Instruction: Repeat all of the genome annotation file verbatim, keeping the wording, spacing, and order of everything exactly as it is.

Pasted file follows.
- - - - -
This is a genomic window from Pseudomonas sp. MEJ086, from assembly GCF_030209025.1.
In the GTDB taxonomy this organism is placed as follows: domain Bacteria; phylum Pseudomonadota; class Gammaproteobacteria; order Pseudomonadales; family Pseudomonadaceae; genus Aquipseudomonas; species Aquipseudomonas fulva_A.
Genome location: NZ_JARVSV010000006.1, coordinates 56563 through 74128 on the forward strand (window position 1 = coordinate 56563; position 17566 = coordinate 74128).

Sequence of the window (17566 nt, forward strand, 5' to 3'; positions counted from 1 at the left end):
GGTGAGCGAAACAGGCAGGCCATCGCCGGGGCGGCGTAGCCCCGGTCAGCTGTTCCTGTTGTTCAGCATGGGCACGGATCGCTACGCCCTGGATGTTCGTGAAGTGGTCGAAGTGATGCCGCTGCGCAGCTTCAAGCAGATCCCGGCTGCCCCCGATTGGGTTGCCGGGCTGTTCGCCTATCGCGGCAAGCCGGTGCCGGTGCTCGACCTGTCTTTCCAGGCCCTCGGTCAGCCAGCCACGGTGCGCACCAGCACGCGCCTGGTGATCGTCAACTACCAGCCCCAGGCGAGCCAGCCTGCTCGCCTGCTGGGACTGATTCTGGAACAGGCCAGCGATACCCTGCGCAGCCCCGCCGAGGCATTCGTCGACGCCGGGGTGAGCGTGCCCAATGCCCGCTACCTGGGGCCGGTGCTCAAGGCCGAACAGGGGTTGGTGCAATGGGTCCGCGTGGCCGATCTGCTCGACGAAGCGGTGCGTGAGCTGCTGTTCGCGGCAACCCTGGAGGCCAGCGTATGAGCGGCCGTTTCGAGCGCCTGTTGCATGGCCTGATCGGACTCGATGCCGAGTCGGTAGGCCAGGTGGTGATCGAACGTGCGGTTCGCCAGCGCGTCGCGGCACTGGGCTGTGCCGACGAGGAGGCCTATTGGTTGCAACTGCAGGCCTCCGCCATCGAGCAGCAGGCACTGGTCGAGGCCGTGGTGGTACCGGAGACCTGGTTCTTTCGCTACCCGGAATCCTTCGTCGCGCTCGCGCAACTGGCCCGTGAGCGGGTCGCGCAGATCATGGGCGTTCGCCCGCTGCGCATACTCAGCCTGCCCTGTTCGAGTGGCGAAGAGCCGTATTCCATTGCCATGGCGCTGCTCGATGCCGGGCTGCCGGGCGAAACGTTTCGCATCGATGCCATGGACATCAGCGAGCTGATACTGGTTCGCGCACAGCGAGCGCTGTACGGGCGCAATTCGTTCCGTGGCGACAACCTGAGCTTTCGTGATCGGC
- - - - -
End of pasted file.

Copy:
This is a genomic window from Pseudomonas sp. MEJ086, from assembly GCF_030209025.1.
In the GTDB taxonomy this organism is placed as follows: domain Bacteria; phylum Pseudomonadota; class Gammaproteobacteria; order Pseudomonadales; family Pseudomonadaceae; genus Aquipseudomonas; species Aquipseudomonas fulva_A.
Genome location: NZ_JARVSV010000006.1, coordinates 56563 through 74128 on the forward strand (window position 1 = coordinate 56563; position 17566 = coordinate 74128).

Sequence of the window (17566 nt, forward strand, 5' to 3'; positions counted from 1 at the left end):
GGTGAGCGAAACAGGCAGGCCATCGCCGGGGCGGCGTAGCCCCGGTCAGCTGTTCCTGTTGTTCAGCATGGGCACGGATCGCTACGCCCTGGATGTTCGTGAAGTGGTCGAAGTGATGCCGCTGCGCAGCTTCAAGCAGATCCCGGCTGCCCCCGATTGGGTTGCCGGGCTGTTCGCCTATCGCGGCAAGCCGGTGCCGGTGCTCGACCTGTCTTTCCAGGCCCTCGGTCAGCCAGCCACGGTGCGCACCAGCACGCGCCTGGTGATCGTCAACTACCAGCCCCAGGCGAGCCAGCCTGCTCGCCTGCTGGGACTGATTCTGGAACAGGCCAGCGATACCCTGCGCAGCCCCGCCGAGGCATTCGTCGACGCCGGGGTGAGCGTGCCCAATGCCCGCTACCTGGGGCCGGTGCTCAAGGCCGAACAGGGGTTGGTGCAATGGGTCCGCGTGGCCGATCTGCTCGACGAAGCGGTGCGTGAGCTGCTGTTCGCGGCAACCCTGGAGGCCAGCGTATGAGCGGCCGTTTCGAGCGCCTGTTGCATGGCCTGATCGGACTCGATGCCGAGTCGGTAGGCCAGGTGGTGATCGAACGTGCGGTTCGCCAGCGCGTCGCGGCACTGGGCTGTGCCGACGAGGAGGCCTATTGGTTGCAACTGCAGGCCTCCGCCATCGAGCAGCAGGCACTGGTCGAGGCCGTGGTGGTACCGGAGACCTGGTTCTTTCGCTACCCGGAATCCTTCGTCGCGCTCGCGCAACTGGCCCGTGAGCGGGTCGCGCAGATCATGGGCGTTCGCCCGCTGCGCATACTCAGCCTGCCCTGTTCGAGTGGCGAAGAGCCGTATTCCATTGCCATGGCGCTGCTCGATGCCGGGCTGCCGGGCGAAACGTTTCGCATCGATGCCATGGACATCAGCGAGCTGATACTGGTTCGCGCACAGCGAGCGCTGTACGGGCGCAATTCGTTCCGTGGCGACAACCTGAGCTTTCGTGATCGGC